Freedom Fighter says:

I’m sure what they really prefer is $1 today AND $100 tomorrow. Stunning? Their behavior shouldn’t be by now. Some day, when these dinosaurs are long gone, history will remember them as the ultimate example of greed, a cautionary tale that having your cake and eating it too, while certainly achievable, always comes at too high a price.


Anonymous Coward says:

and even started lawyering up to sue

“and even started lawyering up to sue”

Do you really think they would get very far with a simple letter, email or phone call? Threatening to sue is simply a way to actually get a response from a sleeping giant that does not care. If companies gave these types of inquiries the attention they deserve then there would be no need to ‘laywer up’. Apples actions or lack thereof create the ‘lawyer up’ problem. I’m not siding with the music publishers, just saying that ‘lawyering up’ gets attention that might otherwise be hard or impossible to get.

Auditrix (profile) says:

Contrary View + Now is the Time for Publishers to Demand Direct Accountings from Apple

Publishers do not have an “inability to understand that promotions can lead to more sales.”

Many publishers will gladly grant gratis (free) promotional interactive streaming licenses to Apple for this reason. (Publishers grant gratis licenses all the time.) However, this decision is not Apple’s to make. It is the publisher’s.

That said, I wouldn’t blame a publisher for not granting a gratis license for interactive streaming by Apple. After all, Apple is in the business of selling devices and the publishers don’t share in that profit. Further, the only amounts that publishers receive from an iTunes download in the US is what they manage to squeeze out of record companies, which is not a fair share compared to the record companies’ and Apple’s shares. So, publishers and songwriters have less to gain from additional sales than any party.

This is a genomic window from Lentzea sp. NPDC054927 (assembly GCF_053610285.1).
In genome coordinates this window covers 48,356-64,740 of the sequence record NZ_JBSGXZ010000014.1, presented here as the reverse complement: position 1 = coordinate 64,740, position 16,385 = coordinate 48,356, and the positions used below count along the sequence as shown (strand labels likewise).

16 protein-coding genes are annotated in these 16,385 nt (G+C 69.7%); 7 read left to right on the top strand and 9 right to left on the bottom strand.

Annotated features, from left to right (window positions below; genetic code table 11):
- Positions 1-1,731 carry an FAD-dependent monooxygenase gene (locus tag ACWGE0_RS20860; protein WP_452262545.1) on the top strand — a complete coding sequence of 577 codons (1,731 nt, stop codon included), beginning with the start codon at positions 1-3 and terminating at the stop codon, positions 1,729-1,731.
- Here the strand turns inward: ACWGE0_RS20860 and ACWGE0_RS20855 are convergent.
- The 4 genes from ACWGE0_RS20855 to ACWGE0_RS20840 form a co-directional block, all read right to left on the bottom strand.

Most importantly, Apple is shifting to streaming, and away from downloads, so it is crucial that publishers now establish their right to receive direct accountings from iTunes and not let Apple and the labels once again team up to virtually squeeze out publishers and songwriters, which is what happened with downloads, at least in the USA.

Not to mention that other music distributors under Section 115 of the Copyright Act must choose either to pay statutory rates set by the Copyright Royalty Board for interactive streaming uses, or, more often, opt to negotiate more favorable rates (including $0 rates) with publishers. Why should Apple have an unfair advantage of not having to pay or negotiate for such interactive streams?

Leviathant (profile) says:

Go after the labels, not the distributor.

From the sounds of it, if publishers have to pursue record labels for their fair cut of a sale, going around them and taking aim at the point of sale seems to validate and further enable the notoriously poor accounting practices that plague record labels, while forcing the publishers to go after imaginary money.

Certainly, if Apple does shift to an all-streaming model (I’ll keep downloading from Amazon, thx) I can understand publishers getting a cut from those transactions, as money is changing hands.

As far as Apple’s business of selling devices that publishers don’t share in the profit of, if publishers were to get a percentage of the sale of iPhones, Macintosh computers, iPods, and so forth, that seems to me to be grossly overreaching, a kind of handout-style subsidization of publishing companies, much like the tax on CDRs in Canada. The primary purpose of the iTunes store is to sell content. Did publishers get a cut of each sale of the Sony Walkman when that was the hot music delivery device?

Danny says:

Which is funny...

We’ve seen some in the industry gleefully admit that they’d rather have $1 today than $100 tomorrow. But this sort of thinking seems to pervade so much of the music industry at times that it’s really quite stunning.
I find this to be sad considering that at the same time most companies will promise to pay $100 dolloars tomorrow rather than pay $1 today.